Report No. 136
2.4. Appellate Jurisdiction in constitutional matters and other matters.-
The scheme of appellate jurisdiction of the higher judiciary, as envisaged in the Constitution, reveals how anxious the Constitution-makers have been to ensure that within the country or within a State there shall be uniformity of interpretation, as far as possible. For example, the right of appeal to the Supreme Court in every matter which involves an interpretation of the Constitution, shows that the makers of the Constitution desired that such questions must be ultimately decided by the higher court in the land.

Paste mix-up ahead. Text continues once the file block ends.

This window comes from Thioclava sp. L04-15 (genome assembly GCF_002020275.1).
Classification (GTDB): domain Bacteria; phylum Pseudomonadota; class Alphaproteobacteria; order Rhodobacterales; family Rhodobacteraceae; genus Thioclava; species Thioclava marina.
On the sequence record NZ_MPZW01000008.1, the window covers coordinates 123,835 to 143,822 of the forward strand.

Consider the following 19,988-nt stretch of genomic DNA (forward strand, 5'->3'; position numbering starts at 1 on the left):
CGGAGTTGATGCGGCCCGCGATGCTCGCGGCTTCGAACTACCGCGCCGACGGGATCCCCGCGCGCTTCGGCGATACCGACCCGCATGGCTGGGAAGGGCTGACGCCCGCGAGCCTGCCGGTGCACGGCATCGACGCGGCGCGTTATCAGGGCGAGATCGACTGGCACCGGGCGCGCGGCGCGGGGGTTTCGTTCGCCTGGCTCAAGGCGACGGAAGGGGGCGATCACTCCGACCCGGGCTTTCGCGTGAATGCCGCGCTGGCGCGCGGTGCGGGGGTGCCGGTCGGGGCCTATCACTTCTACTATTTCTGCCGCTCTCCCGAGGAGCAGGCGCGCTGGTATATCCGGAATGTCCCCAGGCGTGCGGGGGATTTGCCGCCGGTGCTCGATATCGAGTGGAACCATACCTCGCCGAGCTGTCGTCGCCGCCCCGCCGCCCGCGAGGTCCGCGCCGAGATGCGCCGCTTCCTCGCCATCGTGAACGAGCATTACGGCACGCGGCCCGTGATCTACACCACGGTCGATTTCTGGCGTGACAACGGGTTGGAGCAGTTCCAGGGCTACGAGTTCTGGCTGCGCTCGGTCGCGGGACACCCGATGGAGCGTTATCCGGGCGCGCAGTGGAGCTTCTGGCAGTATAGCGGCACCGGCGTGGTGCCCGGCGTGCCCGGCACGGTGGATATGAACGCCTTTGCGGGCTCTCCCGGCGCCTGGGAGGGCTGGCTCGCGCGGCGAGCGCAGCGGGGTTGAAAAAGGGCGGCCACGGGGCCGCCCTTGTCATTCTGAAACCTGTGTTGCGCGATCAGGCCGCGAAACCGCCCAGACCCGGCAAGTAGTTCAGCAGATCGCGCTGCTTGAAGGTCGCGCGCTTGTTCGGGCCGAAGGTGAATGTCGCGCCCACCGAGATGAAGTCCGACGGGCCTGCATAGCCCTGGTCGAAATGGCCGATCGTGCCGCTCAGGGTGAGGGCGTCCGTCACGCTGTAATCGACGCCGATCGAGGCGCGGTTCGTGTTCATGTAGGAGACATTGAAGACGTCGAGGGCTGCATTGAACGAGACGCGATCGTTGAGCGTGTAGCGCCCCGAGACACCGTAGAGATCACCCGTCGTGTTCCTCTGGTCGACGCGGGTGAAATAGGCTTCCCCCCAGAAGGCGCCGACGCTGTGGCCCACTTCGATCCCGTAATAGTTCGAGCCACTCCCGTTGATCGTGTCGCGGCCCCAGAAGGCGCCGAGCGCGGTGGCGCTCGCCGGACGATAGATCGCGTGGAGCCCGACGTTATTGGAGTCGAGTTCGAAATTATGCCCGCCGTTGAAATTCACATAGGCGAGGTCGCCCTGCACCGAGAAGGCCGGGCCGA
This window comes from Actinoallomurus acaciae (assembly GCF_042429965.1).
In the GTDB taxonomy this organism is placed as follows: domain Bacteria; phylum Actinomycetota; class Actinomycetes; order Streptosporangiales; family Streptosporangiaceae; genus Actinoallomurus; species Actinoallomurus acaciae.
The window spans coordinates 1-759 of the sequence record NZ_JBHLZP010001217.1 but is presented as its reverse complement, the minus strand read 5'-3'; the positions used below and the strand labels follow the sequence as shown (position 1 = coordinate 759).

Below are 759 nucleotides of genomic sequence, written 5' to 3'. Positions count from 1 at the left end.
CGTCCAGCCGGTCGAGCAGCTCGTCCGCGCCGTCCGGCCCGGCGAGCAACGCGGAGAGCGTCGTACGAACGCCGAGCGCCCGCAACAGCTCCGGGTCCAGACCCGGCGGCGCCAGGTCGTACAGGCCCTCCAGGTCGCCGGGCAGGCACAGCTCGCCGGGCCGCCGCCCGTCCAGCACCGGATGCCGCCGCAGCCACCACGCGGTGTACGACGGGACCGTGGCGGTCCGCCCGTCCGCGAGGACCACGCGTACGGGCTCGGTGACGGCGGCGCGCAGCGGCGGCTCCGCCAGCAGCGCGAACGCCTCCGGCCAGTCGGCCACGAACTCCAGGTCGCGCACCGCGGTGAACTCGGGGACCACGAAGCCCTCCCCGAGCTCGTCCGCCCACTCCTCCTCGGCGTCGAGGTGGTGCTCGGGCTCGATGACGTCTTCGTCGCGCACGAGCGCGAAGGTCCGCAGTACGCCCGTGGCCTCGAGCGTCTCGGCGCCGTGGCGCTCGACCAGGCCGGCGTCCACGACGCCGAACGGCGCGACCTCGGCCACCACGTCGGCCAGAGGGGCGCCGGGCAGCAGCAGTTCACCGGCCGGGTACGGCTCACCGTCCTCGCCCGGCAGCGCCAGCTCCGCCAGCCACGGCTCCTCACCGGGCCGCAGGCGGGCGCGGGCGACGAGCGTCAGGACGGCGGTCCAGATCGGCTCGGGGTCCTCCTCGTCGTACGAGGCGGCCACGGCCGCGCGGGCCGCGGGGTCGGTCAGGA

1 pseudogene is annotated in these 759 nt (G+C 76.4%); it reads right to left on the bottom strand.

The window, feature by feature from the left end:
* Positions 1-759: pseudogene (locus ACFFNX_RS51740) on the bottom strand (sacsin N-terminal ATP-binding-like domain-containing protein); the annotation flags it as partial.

Coming to questions of ordinary civil law, the provision in Article 133 of the Constitution, which gives a right of an appeal if there is involved a substantial question of law which needs to be decided by the Supreme Court, is an indication of the basic premise that if there has been a controversy on a question of law and the controversy needs to be decided by the Supreme Court, then that Court must have jurisdiction to hear and decide the matter. It is thus evident that the Constitution accords prime consideration to the need for uniformity.